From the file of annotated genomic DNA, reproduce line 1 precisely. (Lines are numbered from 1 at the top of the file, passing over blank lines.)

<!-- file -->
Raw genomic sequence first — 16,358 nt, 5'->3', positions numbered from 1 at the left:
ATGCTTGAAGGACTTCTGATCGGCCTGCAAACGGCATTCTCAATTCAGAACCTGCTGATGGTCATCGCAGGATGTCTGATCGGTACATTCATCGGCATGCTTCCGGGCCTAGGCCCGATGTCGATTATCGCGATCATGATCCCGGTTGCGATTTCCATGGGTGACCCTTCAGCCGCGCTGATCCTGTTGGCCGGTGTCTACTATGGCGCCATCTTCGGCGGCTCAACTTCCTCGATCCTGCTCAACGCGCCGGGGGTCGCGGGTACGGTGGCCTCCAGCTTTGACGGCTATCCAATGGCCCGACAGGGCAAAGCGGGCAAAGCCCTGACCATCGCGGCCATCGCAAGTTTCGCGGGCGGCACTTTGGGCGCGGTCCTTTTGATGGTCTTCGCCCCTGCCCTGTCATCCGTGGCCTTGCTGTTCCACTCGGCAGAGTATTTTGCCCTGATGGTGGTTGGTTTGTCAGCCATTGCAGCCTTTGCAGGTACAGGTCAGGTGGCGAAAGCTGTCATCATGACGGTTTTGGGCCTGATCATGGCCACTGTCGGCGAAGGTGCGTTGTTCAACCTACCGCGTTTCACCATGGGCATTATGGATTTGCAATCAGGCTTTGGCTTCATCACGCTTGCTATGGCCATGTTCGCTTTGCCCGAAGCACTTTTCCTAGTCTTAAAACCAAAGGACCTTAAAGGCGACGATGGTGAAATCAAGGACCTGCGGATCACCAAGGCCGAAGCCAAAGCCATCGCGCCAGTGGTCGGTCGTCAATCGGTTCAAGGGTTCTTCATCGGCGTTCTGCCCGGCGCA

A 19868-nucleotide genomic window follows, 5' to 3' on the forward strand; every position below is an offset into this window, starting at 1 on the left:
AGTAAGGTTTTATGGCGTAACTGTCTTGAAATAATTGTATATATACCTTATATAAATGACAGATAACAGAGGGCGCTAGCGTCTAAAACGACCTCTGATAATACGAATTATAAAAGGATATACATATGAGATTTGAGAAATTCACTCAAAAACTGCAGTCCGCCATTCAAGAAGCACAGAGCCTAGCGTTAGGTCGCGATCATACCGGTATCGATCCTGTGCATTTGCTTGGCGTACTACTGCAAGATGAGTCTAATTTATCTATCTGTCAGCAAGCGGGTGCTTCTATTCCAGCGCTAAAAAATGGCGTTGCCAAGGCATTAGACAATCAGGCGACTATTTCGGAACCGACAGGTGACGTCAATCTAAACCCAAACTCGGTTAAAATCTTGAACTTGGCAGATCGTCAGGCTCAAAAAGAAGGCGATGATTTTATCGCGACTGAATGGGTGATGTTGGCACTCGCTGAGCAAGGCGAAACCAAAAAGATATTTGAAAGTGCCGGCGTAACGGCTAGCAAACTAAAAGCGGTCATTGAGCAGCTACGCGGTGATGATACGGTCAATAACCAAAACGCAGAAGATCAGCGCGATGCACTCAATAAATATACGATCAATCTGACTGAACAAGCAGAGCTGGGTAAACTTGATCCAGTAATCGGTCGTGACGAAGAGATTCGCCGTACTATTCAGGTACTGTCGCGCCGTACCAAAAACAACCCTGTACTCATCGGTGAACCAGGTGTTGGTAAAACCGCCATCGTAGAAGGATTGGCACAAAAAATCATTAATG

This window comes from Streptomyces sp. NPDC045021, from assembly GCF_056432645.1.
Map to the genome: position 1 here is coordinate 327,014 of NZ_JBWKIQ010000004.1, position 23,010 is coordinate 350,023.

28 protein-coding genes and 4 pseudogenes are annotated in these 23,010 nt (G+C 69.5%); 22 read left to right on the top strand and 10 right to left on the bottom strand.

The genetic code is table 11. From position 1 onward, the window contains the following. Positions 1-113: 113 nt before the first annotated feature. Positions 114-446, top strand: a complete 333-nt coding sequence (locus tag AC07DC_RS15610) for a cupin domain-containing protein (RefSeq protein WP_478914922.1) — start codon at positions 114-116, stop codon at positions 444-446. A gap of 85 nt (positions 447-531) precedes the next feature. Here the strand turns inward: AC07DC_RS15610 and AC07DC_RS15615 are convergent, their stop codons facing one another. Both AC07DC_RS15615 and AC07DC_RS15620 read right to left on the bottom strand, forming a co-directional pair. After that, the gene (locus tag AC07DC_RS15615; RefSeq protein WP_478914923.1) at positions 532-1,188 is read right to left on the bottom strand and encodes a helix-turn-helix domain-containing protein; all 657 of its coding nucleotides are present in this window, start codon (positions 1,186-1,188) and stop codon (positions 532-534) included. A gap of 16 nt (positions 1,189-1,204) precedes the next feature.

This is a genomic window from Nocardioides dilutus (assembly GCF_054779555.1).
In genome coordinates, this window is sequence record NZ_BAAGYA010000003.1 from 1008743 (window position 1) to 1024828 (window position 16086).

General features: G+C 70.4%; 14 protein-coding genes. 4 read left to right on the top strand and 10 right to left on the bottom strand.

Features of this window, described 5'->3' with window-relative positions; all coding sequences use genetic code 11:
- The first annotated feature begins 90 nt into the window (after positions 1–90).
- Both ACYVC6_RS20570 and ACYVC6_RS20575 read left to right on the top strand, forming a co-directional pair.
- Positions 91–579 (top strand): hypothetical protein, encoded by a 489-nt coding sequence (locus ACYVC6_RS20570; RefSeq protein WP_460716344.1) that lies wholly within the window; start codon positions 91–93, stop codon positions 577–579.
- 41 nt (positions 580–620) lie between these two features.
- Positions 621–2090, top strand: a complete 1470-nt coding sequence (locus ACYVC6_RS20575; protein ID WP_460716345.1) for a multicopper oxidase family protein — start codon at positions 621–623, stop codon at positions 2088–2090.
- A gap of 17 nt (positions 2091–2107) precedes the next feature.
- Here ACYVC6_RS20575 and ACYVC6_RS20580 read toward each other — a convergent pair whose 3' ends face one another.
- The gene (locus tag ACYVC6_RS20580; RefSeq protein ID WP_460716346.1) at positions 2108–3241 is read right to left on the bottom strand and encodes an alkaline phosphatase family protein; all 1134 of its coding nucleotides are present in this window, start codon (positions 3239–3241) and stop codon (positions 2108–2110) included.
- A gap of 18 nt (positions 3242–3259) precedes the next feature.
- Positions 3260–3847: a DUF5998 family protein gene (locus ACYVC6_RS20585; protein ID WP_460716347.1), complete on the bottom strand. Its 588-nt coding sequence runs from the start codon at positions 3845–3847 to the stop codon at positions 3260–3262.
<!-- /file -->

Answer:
Raw genomic sequence first — 16,358 nt, 5'->3', positions numbered from 1 at the left: